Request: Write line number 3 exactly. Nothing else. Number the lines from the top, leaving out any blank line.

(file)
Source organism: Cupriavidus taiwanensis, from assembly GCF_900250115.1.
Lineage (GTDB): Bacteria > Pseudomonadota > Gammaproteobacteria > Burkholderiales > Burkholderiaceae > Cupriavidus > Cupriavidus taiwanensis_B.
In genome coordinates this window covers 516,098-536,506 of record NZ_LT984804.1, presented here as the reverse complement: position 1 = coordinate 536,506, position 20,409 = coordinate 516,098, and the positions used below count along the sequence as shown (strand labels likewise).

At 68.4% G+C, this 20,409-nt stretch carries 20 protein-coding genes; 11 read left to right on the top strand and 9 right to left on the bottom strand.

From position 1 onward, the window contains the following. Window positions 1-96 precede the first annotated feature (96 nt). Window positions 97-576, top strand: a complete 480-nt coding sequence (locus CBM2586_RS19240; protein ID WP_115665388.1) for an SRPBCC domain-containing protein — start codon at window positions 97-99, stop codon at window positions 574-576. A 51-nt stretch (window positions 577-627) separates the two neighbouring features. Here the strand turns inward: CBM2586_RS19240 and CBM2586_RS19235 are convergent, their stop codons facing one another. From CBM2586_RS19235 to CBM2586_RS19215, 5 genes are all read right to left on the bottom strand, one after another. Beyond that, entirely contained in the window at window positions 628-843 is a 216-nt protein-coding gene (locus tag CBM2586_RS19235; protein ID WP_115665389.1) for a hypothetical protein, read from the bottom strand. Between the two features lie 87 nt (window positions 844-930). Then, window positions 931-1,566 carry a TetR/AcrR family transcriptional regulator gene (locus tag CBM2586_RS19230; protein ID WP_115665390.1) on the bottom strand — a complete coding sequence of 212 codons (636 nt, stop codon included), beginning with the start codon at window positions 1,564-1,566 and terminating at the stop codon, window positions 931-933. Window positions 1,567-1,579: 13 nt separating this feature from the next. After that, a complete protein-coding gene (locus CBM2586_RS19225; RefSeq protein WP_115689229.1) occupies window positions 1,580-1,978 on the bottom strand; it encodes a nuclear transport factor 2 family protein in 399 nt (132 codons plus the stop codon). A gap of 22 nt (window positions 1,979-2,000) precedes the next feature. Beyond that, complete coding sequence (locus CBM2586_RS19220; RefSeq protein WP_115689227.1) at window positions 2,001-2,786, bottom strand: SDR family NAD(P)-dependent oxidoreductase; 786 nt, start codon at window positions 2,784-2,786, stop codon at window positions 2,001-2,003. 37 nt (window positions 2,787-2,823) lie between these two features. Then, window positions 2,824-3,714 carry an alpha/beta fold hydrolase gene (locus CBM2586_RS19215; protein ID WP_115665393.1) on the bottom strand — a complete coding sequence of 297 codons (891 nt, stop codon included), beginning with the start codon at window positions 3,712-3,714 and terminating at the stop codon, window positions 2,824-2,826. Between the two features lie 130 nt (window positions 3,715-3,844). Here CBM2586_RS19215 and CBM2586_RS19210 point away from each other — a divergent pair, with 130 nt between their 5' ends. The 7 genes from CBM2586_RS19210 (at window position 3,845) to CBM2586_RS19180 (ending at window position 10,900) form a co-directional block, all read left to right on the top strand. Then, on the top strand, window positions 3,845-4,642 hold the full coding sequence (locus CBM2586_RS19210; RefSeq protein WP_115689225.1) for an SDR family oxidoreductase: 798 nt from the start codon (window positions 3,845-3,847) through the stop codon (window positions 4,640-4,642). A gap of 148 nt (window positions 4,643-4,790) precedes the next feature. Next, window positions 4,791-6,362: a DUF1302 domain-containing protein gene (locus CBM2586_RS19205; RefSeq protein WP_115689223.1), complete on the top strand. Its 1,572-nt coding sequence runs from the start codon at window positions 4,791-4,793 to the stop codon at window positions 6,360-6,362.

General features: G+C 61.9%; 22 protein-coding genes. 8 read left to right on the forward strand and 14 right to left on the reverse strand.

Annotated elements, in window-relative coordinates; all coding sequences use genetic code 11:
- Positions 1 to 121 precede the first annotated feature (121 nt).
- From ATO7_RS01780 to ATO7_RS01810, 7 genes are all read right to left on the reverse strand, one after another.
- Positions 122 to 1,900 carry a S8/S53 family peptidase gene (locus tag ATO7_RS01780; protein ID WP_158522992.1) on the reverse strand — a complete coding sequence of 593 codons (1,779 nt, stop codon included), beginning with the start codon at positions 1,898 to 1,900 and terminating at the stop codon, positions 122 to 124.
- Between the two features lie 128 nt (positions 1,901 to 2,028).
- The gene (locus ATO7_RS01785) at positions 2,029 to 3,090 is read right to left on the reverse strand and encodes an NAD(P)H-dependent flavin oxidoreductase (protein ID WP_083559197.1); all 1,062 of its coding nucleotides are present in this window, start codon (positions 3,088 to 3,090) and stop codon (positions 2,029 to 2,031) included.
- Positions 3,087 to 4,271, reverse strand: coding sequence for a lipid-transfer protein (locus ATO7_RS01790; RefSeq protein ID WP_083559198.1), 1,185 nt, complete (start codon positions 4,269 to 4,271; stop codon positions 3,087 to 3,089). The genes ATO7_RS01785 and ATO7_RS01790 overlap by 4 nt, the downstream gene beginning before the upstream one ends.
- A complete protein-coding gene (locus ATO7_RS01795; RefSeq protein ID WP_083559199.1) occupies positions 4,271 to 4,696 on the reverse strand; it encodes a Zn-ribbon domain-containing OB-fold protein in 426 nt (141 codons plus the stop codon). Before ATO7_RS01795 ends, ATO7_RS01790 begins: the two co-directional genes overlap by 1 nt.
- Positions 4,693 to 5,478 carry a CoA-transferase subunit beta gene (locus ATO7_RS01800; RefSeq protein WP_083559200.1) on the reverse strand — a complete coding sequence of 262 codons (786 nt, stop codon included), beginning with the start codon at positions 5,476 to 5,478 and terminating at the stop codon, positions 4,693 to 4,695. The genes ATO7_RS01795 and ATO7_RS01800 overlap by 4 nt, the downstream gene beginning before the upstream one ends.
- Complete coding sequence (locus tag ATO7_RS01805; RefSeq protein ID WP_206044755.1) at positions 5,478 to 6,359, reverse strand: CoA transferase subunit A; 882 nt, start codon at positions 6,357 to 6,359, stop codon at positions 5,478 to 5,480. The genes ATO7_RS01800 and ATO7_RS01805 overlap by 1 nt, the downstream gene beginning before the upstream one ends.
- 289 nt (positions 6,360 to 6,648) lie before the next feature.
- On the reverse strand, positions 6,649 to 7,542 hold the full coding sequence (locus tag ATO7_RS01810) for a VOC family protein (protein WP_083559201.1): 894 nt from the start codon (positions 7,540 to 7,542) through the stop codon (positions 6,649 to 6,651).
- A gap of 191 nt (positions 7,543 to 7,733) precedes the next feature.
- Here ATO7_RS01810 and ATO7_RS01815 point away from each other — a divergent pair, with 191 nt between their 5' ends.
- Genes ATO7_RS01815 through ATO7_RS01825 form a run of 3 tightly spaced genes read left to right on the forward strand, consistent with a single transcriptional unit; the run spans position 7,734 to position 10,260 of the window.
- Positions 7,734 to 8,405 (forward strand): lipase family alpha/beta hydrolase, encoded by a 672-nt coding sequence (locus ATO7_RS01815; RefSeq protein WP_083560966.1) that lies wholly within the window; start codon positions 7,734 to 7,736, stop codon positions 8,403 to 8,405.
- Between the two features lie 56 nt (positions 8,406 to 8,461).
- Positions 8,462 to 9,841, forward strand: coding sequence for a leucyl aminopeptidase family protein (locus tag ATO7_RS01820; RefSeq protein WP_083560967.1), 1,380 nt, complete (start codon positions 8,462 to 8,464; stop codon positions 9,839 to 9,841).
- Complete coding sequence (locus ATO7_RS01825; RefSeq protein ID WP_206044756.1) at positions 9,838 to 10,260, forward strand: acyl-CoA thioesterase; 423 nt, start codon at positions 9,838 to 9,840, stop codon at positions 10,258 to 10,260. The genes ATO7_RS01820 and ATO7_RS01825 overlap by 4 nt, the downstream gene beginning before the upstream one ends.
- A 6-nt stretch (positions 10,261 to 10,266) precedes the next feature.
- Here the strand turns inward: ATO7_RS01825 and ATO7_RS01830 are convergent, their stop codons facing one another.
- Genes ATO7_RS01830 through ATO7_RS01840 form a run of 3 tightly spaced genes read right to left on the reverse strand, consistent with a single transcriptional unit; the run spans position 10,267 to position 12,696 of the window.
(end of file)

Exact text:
In genome coordinates this window covers 516,098-536,506 of record NZ_LT984804.1, presented here as the reverse complement: position 1 = coordinate 536,506, position 20,409 = coordinate 516,098, and the positions used below count along the sequence as shown (strand labels likewise).